Beauty Is Never Whole: A Poem by Queen George
We are more than a single work
But twenty-six in any moment
Lined up side by side –
An entire exhibit
About the exhibit they say
“It is inconsistent,”
“I cannot comprehend why these line
run here and not there, or why
they run at all”
“It needs more yellow/red/darkness/trees – I wouldn’t
hang this on my wall.”
I know the sorts of things
People say at museums
When they aren’t paying attention
And finding a way to
Understand the gaps between
The consistency of chaos
And things that do not
Seem to fit.
I could tell you a lot of things about myself, concrete things that you could hold in your hand. But that would mean very little in terms of who I actually am. So I’ll tell you this instead:
When I was twelve years old my greatest ambition was to marry a painter. Not to be one myself, but to marry one. Because I felt so fractured, existing in too many dimensions at once, I thought that a painter could solidify me, could show me a literal vision of who I was in graphite and oil.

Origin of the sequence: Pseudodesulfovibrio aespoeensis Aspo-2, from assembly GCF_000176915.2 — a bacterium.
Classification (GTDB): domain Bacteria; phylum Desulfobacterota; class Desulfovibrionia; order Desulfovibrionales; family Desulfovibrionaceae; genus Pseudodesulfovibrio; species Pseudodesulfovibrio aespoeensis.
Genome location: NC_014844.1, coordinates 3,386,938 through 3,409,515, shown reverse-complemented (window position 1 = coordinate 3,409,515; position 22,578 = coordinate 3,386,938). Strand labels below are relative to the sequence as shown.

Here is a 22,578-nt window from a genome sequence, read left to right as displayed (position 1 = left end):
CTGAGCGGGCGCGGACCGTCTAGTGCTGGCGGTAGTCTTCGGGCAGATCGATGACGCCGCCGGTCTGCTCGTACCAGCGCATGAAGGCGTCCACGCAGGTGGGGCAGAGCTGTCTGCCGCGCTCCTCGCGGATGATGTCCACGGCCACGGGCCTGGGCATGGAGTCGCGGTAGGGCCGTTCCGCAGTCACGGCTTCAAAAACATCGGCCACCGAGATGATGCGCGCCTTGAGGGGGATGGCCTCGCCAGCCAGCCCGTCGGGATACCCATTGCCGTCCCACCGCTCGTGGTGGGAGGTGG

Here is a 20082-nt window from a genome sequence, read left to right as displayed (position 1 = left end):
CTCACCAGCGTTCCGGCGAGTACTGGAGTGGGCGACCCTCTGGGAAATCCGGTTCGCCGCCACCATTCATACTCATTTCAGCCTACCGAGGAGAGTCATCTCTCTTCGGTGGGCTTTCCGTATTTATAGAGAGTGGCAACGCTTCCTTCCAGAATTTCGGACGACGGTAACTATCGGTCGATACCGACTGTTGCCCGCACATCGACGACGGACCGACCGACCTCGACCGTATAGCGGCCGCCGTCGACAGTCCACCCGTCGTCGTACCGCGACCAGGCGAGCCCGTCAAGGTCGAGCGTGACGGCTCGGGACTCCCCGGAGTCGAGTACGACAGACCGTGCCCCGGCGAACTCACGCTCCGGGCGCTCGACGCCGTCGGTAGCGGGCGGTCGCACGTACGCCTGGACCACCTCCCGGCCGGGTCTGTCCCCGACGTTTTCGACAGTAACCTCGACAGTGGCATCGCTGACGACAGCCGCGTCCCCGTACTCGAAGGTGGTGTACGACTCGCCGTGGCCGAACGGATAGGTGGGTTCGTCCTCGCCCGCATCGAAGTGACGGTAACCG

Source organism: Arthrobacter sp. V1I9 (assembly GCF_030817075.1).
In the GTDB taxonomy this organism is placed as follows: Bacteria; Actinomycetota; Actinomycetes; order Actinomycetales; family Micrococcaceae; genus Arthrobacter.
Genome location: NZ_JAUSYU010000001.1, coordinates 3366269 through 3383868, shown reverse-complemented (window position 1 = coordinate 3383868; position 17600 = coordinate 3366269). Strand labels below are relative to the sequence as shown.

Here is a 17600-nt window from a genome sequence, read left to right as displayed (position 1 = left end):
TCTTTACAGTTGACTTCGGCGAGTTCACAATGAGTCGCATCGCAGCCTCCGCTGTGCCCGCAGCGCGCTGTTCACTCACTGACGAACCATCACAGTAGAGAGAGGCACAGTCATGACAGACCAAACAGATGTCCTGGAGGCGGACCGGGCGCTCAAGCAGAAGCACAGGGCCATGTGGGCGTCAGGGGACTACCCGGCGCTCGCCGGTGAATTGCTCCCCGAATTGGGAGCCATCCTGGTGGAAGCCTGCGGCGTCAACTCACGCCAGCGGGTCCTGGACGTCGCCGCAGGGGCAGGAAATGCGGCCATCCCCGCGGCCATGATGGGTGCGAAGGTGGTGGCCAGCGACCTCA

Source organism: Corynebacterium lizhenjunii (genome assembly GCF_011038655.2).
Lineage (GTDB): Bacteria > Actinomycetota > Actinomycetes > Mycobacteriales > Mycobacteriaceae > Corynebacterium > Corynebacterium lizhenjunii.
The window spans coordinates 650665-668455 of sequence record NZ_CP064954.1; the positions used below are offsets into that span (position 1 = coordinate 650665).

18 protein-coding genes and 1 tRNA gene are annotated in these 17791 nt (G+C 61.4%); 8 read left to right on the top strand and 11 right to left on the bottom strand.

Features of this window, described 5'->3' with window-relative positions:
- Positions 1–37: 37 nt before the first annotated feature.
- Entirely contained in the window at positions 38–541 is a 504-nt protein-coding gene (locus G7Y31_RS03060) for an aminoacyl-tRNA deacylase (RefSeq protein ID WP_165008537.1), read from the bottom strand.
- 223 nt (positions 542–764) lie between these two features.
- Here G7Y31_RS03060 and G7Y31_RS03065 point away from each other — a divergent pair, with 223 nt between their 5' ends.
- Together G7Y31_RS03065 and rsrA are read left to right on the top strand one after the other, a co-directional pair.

Instead, I read Schrodinger and Einstein, learned to love the folds of time and space, to understand myself bending back upon myself, always becoming. Now I only paint myself, blindfolded and upside-down. And the work is never finished. Still, I like to know the glimpses others get, when the light hits just so – like to know what I looked like in that one moment of existence.
Because in seconds the moment will be gone
And the picture will not matter.
I will bound off again
Never pausing long enough to hear the words
“It needs a little more red here”
“She is too light. Too dark.”
“Why are these lines curved when they should be straight?”
I never wanted to be hung on your wall,